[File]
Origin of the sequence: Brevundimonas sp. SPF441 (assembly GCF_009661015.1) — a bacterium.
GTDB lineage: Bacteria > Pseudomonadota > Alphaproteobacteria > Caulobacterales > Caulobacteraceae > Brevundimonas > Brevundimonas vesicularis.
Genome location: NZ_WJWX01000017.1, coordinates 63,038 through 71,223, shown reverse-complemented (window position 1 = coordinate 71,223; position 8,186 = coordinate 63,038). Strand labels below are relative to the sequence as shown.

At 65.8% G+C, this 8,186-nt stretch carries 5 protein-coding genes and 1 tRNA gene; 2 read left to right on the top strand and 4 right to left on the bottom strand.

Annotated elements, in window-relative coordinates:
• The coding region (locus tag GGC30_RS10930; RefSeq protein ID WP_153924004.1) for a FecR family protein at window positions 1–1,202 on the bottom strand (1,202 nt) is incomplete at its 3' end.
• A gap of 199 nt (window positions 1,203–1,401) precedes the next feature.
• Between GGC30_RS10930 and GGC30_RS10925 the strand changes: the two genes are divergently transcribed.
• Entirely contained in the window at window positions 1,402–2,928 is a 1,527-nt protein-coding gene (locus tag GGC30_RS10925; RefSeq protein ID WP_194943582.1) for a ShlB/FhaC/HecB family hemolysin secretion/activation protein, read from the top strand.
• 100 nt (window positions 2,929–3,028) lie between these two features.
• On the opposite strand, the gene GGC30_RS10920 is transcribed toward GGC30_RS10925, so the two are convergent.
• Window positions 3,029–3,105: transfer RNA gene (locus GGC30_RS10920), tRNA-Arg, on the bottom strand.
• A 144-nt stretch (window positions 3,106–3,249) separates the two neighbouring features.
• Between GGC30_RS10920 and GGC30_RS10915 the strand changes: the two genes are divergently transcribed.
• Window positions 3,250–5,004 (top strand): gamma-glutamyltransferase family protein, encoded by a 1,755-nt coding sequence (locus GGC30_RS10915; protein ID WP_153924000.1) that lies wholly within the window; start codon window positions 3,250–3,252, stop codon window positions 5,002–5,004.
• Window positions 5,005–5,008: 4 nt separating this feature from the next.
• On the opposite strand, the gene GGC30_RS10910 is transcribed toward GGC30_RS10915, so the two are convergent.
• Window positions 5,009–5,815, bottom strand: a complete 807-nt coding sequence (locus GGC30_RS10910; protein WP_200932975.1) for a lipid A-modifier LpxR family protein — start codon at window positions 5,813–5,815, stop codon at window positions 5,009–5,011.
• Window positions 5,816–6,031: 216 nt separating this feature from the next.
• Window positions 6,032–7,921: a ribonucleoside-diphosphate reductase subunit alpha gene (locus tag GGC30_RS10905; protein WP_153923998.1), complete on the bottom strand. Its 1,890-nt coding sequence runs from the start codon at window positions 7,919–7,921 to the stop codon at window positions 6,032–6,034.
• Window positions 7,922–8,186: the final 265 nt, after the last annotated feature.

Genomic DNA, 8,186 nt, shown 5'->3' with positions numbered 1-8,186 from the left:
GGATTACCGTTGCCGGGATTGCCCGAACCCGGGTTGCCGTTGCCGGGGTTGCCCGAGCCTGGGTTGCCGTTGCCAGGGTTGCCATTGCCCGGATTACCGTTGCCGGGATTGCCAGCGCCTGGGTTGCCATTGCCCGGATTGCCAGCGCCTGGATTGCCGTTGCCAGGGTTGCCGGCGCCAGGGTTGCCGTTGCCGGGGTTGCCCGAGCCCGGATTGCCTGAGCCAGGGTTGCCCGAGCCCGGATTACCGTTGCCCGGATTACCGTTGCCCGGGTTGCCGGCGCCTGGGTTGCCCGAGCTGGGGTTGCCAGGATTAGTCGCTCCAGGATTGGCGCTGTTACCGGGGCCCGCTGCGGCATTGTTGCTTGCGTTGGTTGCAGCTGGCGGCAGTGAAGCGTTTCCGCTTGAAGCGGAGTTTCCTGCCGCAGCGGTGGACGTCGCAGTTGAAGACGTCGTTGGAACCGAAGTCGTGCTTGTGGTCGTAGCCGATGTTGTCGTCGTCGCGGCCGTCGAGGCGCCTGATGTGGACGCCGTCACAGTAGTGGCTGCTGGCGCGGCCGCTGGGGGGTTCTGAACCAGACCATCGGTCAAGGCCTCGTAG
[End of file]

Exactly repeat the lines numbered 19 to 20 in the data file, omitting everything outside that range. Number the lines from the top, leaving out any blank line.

• Window positions 5,816–6,031: 216 nt separating this feature from the next.
• Window positions 6,032–7,921: a ribonucleoside-diphosphate reductase subunit alpha gene (locus tag GGC30_RS10905; protein WP_153923998.1), complete on the bottom strand. Its 1,890-nt coding sequence runs from the start codon at window positions 7,919–7,921 to the stop codon at window positions 6,032–6,034.